As I’ve heard another blogger say, there is a WHOLE BOOK about Jane Austen’s Fitzwilliam Darcy now! *cue confetti* I am excited to be a part of the blog tour today, sharing my thoughts on this essay-like portrait of a classic character still relevant today.
About the Book
For some, Colin Firth emerging from a lake in that clinging wet shirt is one of the most iconic moments in television. But what is it about the two-hundred-year-old hero that we so ardently admire and love?
Dr Gabrielle Malcolm examines Jane Austen’s influences in creating Darcy’s potent mix of brooding Gothic hero, aristocratic elitist and romantic Regency man of action. She investigates how he paved the way for later characters like Heathcliff, Rochester and even Dracula, and what his impact has been on popular culture over the past two centuries. For twenty-first century readers the world over have their idea of the ‘perfect’ Darcy in mind when they read the novel, and will defend their choice passionately.
In this insightful and entertaining study, every variety of Darcy jostles for attention: vampire Darcy, digital Darcy, Mormon Darcy and gay Darcy. Who does it best and how did a clergyman’s daughter from Hampshire create such an enduring character?
Having been an avid fan of Austen’s film adaptations first then a reader of her timeless novels, I was eager to learn the commentary and perspective an entire book on Darcy would provide. There’s Something About Darcy adds interesting insight into Austen’s work and speaks of her influence in the literary world.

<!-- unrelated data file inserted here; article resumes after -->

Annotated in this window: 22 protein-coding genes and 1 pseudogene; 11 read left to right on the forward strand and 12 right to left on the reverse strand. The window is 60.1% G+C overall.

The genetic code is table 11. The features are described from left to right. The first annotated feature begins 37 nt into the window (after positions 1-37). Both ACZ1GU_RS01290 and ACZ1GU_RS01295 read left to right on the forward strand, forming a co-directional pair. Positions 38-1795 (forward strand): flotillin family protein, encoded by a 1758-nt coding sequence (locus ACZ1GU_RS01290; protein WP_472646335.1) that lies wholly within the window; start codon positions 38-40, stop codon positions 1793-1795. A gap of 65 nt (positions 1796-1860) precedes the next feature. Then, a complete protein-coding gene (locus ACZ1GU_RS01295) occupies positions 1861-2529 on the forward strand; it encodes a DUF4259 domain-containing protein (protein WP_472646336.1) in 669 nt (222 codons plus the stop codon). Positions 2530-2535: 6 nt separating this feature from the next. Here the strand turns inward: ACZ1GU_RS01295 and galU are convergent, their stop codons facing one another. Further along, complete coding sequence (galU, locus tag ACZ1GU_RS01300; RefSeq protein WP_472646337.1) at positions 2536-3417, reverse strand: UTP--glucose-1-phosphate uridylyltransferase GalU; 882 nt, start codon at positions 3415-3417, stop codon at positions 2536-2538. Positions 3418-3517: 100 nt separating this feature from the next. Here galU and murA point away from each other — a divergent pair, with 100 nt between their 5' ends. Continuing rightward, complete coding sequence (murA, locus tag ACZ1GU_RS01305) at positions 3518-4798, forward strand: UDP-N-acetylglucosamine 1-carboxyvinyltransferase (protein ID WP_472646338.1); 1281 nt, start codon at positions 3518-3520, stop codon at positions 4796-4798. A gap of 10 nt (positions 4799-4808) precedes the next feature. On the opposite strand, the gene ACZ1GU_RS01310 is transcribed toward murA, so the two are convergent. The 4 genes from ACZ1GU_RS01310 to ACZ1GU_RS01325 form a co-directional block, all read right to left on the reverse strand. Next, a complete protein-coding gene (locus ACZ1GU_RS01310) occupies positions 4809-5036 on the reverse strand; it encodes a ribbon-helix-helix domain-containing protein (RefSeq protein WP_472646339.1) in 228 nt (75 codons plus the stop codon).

Part of this book reads like an essay on the characteristics and lasting impact of Darcy. The portions I like best are the ones denoting the history of Austen and the influences she used to compile such an impactful character, as well as the portions of her contemporaries and early works influenced by Pride & Prejudice.
A later portion of the book notes the modern works and derivatives of Pride & Prejudice, like the various adaptations (TV, film, & literature alike) and each of their merits and unique facets that interpret, add depth, or detract from Darcy and Austen’s original work. I liked this portion, as well, but some of the explanations of these contemporary works are a bit long and spoiler-y.
Overall, this is a unique analysis of Darcy and his role as hero in classic literature and beyond. While some of this work was a little tedious, I still enjoyed the insights and opinions Malcolm shared concerning history and interpretations of Austen.
Thank you to the pubilsher for the review copy. This is my honest review.